Disadvantages of no-meeting days
There’s a debate to be had about the usefulness of no-meeting days if the goal is to get rid of unproductive meetings. For example, if you’re only doing one or two such days a week, those meetings will just get shifted to another day. And there are other drawbacks, too.
Fewer opportunities to brainstorm
Meetings are often part of the normal cadence of a working day or week. For example, if you have a project on the go, you may find a daily meeting useful as a catch-up to discuss issues.
However, these can often become impromptu brainstorming sessions where left-field ideas can send the project in highly beneficial directions. Highly effective meetings like that can’t be scripted or planned. They just happen, and they couldn’t happen if there were no meetings at all.
Despite their generally bad reputation, meetings do serve useful purposes. For example, they can be used to introduce new people or clients to the team. They’re also useful to update team members on developments within the company or to discuss any new and urgent issues that have cropped up.
Again, not having a meeting could be a missed opportunity. It might have been used to motivate the team or generate some camaraderie among coworkers. And that could, in turn, also lead to missed business opportunities.
To get around this, when planning a no-meeting day, you may consider which meetings can be rescheduled and which ones can simply be dropped.
Lack of accountability
Meetings are most often used for team members to update and account to their colleagues on progress with their work, to the extent that the start of the meeting can become the deadline for a task or tasks to be completed.
No meeting means no deadline, and accountability could slip because the pressure is off. That could adversely affect the project or business. You could avoid that by finding ways to maintain structure and accountability by setting clear guidelines and deadlines. And you’d need to police them quite rigorously.
Humans are social animals. It’s how we connect to one another. When we first see each other after a time apart, it can often become a personal catch-up: How’s the wife? How are the kids? Got a new dog/car/bike?
That sort of social interaction is almost involuntary in the early part of meetings while you’re waiting for stragglers to come into the room or join online. Once everybody is present, the business of the day gets underway, but before that, it’s all about renewing your connections with your team members.
How many no-meeting days per week?
There’s no doubt that no-meeting days are a powerful tool. But the interesting thing about them is that you can have as many a week as it makes sense to you. As already mentioned, in the MIT Sloan Management Review survey, 82% of companies introduced two or three no-meeting days a week.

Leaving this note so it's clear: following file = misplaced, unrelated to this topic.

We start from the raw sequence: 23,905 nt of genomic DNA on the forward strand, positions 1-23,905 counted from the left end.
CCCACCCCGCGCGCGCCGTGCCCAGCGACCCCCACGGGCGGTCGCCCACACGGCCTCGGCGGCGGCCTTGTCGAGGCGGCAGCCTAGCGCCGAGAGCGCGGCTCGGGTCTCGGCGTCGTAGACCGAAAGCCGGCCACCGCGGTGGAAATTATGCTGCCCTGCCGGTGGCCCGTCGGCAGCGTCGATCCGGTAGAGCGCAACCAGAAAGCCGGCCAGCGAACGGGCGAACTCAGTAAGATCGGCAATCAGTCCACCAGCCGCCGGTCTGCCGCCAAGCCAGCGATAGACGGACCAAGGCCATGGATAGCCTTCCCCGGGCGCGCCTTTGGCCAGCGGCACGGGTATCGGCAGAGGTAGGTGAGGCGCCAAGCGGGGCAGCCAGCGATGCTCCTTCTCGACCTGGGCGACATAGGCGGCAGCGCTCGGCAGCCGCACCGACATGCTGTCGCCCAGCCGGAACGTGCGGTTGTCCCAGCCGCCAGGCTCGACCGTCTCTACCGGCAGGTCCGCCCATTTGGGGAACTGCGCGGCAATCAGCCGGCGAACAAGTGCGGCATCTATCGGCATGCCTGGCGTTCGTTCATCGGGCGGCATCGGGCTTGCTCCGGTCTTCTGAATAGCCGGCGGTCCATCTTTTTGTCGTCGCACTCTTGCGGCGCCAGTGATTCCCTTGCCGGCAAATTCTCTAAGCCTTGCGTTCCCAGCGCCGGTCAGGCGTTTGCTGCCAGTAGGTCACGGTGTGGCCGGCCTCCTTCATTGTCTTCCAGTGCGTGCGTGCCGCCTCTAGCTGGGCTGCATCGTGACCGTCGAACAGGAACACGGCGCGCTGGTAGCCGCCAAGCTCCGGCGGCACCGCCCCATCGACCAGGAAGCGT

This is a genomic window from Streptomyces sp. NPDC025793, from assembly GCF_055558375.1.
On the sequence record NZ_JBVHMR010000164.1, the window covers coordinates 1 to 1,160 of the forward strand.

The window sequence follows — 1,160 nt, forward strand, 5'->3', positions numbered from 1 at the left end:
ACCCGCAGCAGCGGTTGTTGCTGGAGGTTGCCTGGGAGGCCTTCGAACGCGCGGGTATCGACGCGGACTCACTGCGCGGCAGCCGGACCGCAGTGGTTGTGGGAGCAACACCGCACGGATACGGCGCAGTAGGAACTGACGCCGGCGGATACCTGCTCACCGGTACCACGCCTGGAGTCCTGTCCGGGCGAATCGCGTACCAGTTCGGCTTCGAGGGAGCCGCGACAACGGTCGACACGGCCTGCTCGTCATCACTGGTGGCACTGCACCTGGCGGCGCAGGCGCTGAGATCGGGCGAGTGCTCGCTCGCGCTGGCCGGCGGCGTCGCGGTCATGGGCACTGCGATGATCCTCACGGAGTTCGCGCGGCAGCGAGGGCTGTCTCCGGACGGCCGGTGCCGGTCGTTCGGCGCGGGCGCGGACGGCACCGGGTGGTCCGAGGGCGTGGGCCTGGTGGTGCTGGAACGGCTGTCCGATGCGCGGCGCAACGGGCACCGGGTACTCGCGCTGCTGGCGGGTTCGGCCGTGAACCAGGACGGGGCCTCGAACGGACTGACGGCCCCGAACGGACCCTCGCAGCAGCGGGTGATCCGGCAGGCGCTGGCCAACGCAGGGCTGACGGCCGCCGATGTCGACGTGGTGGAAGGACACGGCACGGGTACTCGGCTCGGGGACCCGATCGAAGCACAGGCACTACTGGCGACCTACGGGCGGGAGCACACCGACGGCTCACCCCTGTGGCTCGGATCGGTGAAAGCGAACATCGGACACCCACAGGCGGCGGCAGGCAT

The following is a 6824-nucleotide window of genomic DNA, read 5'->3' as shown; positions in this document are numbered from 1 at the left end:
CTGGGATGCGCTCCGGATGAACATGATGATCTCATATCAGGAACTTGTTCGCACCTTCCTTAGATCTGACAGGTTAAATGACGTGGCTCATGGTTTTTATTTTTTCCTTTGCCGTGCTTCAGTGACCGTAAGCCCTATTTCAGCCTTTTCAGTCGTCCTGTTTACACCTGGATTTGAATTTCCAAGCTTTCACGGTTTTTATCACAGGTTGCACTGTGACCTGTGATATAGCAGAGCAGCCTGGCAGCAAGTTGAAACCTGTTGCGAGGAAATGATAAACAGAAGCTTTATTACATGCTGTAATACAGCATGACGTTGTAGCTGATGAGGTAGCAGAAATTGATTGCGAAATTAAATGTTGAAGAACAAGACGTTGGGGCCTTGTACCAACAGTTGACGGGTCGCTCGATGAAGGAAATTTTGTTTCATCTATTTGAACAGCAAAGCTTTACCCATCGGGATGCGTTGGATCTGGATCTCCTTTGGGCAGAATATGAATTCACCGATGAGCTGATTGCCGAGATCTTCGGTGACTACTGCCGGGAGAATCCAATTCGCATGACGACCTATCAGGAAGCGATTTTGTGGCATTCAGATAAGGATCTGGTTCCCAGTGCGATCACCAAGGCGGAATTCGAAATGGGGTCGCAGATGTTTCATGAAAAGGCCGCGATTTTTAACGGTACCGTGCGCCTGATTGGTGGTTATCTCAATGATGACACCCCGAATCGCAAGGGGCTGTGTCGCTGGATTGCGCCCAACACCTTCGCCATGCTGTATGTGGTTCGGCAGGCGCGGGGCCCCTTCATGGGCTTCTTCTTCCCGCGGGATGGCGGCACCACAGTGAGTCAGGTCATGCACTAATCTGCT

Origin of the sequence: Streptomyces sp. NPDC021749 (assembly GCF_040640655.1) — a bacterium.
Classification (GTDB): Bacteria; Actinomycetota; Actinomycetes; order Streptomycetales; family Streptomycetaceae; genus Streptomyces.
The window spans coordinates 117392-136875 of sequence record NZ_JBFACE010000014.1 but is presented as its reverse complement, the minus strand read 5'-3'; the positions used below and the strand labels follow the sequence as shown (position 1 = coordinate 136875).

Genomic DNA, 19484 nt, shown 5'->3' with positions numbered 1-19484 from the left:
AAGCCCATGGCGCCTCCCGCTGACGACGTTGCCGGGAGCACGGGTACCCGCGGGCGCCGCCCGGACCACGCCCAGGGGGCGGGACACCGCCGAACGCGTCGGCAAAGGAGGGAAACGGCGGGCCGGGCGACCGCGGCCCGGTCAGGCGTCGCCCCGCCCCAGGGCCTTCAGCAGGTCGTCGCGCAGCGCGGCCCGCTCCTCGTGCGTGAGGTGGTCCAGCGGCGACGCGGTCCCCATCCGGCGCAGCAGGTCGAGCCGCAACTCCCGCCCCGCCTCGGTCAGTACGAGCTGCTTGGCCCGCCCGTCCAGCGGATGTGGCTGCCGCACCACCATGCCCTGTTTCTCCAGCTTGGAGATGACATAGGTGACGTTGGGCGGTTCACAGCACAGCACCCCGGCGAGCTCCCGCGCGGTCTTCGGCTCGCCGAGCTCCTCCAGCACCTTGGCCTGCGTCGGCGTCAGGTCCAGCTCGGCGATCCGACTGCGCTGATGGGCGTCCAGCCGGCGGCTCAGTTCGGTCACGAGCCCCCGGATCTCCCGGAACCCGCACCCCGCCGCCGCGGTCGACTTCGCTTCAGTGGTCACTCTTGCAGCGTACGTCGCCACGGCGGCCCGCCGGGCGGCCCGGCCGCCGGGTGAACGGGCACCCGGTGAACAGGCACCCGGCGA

The other 18% were split between four no-meeting days a week (11%) and five (7%)—in other words, no internal meetings at all. Even more interesting is that none of the companies reported only one no-meeting day per week.
It’s probably something you should experiment with in consultation with your team. The usual approach is to begin with one day a week, say Wednesday or Friday, and take it from there.
How to implement a successful no-meeting day
There’s a lot of advice on the subject just a Google search away, and most articles we found offer very similar guidelines. The number of tips varies, but when push comes to shove, it boils down to five main ideas.
- It’s a team exercise. No-meeting days shouldn’t be imposed. They should be discussed, decided upon, and scheduled democratically for a particular day or days.
- It must be flexible. No-meeting days shouldn’t be cast in stone. Sometimes, the person you need to meet urgently simply can’t make it any other day.
- Don’t expect a miracle. A no-meeting day isn’t a cure-all. In some cases, implementing one could just be a Band-Aid for an underlying issue or problem in the team.
- Get broad consensus when choosing the day(s). The best approach is to do a calendar audit among those involved before selecting a day or days.
- Use technology to enforce it. Most calendaring programs have functionality for you to specify no-meeting days and prevent others from scheduling meetings for you on those days. Use it.
Planning your no-meeting day
The whole point of a no-meeting day is to improve productivity for you and your team members. That also means you should restrict all non-emergency, ad hoc internal communication within your team on that day.
After all, if you’re going to get into a flow state, the last thing you need is emails, text messages, or phone calls to interrupt you when you’re being super-productive.
Assuming an eight-hour day, it’s advisable to take about 15 minutes at the start of your day to figure out what you want to achieve that day—and to make a note of it, maybe even a short to-do list.
The next step is to take another 15 minutes to collect all the materials and equipment you’ll need to complete all the tasks you’ve set for yourself. Ready, set, go!
Time-blocking on steroids
One of the tools you’ll find on just about any list of productivity hacks is time-blocking. When you really think about it, implementing a no-meeting day in your business is just that. Except, instead of blocking off two- or three-hour slots, you’re blocking off an entire day of uninterrupted time.
And can you think of a better way of doing this than using an AI-powered calendaring app? Introducing Motion’s AI Scheduler, which features time-blocking and calendar optimization to help you set and manage your no-meeting days for yourself and your team. And, it can eliminate that 15 minutes at the start, too.
Oh, and Motion seamlessly integrates with most calendars.
Sign up for your 7-day free trial now.